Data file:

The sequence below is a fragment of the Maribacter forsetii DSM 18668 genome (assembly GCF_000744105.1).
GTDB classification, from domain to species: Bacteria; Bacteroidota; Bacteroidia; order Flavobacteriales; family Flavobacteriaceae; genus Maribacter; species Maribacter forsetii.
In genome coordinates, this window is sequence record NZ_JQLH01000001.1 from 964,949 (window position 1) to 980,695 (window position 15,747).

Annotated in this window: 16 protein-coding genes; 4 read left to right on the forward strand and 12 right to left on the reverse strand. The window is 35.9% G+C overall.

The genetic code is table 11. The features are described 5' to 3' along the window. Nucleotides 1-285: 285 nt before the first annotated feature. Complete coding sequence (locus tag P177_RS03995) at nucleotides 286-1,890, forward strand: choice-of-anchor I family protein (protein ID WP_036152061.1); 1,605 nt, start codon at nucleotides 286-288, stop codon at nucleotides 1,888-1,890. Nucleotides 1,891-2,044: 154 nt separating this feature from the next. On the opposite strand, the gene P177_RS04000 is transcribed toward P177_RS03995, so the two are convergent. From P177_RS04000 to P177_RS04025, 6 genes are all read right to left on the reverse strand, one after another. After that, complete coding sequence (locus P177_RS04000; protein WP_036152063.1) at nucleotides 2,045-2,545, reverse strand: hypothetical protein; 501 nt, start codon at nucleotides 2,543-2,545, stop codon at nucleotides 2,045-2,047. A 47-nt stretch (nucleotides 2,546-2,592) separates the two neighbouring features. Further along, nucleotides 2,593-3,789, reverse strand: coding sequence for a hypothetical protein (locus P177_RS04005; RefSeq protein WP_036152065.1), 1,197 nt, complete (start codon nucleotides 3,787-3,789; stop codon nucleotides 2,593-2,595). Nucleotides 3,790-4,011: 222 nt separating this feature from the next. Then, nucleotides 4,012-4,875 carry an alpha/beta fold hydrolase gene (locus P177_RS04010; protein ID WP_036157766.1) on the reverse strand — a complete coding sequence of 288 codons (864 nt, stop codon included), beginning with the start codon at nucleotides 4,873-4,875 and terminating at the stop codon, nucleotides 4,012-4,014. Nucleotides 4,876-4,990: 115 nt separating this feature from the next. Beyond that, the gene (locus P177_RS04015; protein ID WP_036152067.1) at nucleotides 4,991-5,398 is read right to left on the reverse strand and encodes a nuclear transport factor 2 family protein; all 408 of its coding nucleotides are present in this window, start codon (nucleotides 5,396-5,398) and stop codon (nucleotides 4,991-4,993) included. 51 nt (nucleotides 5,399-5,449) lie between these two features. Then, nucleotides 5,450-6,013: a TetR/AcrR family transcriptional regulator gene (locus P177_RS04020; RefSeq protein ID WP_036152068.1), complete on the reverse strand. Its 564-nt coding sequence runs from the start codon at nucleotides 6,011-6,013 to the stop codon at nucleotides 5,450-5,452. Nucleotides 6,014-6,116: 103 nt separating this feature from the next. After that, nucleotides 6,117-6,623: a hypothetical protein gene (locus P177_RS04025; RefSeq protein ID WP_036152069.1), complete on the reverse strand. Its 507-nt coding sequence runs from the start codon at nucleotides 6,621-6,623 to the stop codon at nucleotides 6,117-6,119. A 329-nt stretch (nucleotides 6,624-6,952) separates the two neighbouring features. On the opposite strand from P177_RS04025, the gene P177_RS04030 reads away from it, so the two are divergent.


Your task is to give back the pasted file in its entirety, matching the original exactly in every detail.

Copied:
The sequence below is a fragment of the Maribacter forsetii DSM 18668 genome (assembly GCF_000744105.1).
GTDB classification, from domain to species: Bacteria; Bacteroidota; Bacteroidia; order Flavobacteriales; family Flavobacteriaceae; genus Maribacter; species Maribacter forsetii.
In genome coordinates, this window is sequence record NZ_JQLH01000001.1 from 964,949 (window position 1) to 980,695 (window position 15,747).

Annotated in this window: 16 protein-coding genes; 4 read left to right on the forward strand and 12 right to left on the reverse strand. The window is 35.9% G+C overall.

The genetic code is table 11. The features are described 5' to 3' along the window. Nucleotides 1-285: 285 nt before the first annotated feature. Complete coding sequence (locus tag P177_RS03995) at nucleotides 286-1,890, forward strand: choice-of-anchor I family protein (protein ID WP_036152061.1); 1,605 nt, start codon at nucleotides 286-288, stop codon at nucleotides 1,888-1,890. Nucleotides 1,891-2,044: 154 nt separating this feature from the next. On the opposite strand, the gene P177_RS04000 is transcribed toward P177_RS03995, so the two are convergent. From P177_RS04000 to P177_RS04025, 6 genes are all read right to left on the reverse strand, one after another. After that, complete coding sequence (locus P177_RS04000; protein WP_036152063.1) at nucleotides 2,045-2,545, reverse strand: hypothetical protein; 501 nt, start codon at nucleotides 2,543-2,545, stop codon at nucleotides 2,045-2,047. A 47-nt stretch (nucleotides 2,546-2,592) separates the two neighbouring features. Further along, nucleotides 2,593-3,789, reverse strand: coding sequence for a hypothetical protein (locus P177_RS04005; RefSeq protein WP_036152065.1), 1,197 nt, complete (start codon nucleotides 3,787-3,789; stop codon nucleotides 2,593-2,595). Nucleotides 3,790-4,011: 222 nt separating this feature from the next. Then, nucleotides 4,012-4,875 carry an alpha/beta fold hydrolase gene (locus P177_RS04010; protein ID WP_036157766.1) on the reverse strand — a complete coding sequence of 288 codons (864 nt, stop codon included), beginning with the start codon at nucleotides 4,873-4,875 and terminating at the stop codon, nucleotides 4,012-4,014. Nucleotides 4,876-4,990: 115 nt separating this feature from the next. Beyond that, the gene (locus P177_RS04015; protein ID WP_036152067.1) at nucleotides 4,991-5,398 is read right to left on the reverse strand and encodes a nuclear transport factor 2 family protein; all 408 of its coding nucleotides are present in this window, start codon (nucleotides 5,396-5,398) and stop codon (nucleotides 4,991-4,993) included. 51 nt (nucleotides 5,399-5,449) lie between these two features. Then, nucleotides 5,450-6,013: a TetR/AcrR family transcriptional regulator gene (locus P177_RS04020; RefSeq protein ID WP_036152068.1), complete on the reverse strand. Its 564-nt coding sequence runs from the start codon at nucleotides 6,011-6,013 to the stop codon at nucleotides 5,450-5,452. Nucleotides 6,014-6,116: 103 nt separating this feature from the next. After that, nucleotides 6,117-6,623: a hypothetical protein gene (locus P177_RS04025; RefSeq protein ID WP_036152069.1), complete on the reverse strand. Its 507-nt coding sequence runs from the start codon at nucleotides 6,621-6,623 to the stop codon at nucleotides 6,117-6,119. A 329-nt stretch (nucleotides 6,624-6,952) separates the two neighbouring features. On the opposite strand from P177_RS04025, the gene P177_RS04030 reads away from it, so the two are divergent.